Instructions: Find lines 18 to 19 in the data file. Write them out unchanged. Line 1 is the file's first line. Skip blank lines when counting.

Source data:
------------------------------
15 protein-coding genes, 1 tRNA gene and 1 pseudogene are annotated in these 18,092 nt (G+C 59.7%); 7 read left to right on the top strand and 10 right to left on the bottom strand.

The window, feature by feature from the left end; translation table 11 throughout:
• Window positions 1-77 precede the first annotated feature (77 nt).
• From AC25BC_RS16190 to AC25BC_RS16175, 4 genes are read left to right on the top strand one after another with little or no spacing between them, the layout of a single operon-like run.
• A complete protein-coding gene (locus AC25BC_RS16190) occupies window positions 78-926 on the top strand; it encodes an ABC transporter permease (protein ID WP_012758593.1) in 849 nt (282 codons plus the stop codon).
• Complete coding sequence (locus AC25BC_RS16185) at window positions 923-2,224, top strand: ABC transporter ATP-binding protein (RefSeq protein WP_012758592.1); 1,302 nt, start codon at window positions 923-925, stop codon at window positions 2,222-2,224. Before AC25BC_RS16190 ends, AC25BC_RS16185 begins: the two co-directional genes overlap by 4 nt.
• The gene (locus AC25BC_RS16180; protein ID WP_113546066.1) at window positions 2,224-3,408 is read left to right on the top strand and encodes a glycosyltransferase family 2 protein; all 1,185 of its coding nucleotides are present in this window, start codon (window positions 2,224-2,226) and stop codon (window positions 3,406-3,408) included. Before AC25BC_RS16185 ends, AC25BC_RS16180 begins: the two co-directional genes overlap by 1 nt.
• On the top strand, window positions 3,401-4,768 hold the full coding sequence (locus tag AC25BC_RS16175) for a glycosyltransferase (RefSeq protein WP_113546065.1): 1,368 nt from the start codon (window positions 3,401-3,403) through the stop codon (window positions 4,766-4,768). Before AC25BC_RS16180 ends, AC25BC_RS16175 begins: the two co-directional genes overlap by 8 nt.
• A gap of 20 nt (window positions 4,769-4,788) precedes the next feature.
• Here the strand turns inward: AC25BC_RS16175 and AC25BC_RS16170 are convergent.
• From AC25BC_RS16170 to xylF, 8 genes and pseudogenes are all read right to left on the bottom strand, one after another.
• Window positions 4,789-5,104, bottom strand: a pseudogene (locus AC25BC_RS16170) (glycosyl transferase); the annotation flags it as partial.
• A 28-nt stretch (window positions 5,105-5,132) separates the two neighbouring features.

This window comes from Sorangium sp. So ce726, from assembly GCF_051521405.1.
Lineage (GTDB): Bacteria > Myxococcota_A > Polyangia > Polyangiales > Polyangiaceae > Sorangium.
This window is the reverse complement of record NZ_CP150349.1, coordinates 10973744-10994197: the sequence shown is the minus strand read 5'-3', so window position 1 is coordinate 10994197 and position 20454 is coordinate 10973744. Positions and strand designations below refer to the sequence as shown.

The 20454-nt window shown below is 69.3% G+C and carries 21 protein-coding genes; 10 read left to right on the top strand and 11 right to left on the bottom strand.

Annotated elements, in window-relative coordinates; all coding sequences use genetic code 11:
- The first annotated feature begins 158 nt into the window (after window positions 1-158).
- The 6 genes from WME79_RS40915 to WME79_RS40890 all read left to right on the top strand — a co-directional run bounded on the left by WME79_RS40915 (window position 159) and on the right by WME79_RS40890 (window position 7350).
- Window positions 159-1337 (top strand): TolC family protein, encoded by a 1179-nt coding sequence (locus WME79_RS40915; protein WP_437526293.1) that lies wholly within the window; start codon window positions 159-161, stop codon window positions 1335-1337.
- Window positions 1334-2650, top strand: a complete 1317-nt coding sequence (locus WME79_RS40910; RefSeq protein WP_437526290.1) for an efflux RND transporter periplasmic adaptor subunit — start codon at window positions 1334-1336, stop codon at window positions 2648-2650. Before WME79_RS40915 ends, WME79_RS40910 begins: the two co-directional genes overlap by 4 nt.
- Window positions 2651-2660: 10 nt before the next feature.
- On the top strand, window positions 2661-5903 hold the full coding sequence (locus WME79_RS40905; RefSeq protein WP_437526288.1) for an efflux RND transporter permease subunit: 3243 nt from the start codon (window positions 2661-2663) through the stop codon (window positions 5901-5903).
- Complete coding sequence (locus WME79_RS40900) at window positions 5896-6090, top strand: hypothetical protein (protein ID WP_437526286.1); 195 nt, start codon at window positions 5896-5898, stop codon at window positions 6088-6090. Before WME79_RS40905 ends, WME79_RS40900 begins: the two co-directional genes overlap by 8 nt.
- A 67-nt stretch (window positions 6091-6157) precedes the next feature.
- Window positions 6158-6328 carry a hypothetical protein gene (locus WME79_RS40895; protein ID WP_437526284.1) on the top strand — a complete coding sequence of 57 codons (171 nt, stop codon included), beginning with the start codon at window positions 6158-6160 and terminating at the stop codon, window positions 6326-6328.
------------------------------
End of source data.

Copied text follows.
Annotated elements, in window-relative coordinates; all coding sequences use genetic code 11:
- The first annotated feature begins 158 nt into the window (after window positions 1-158).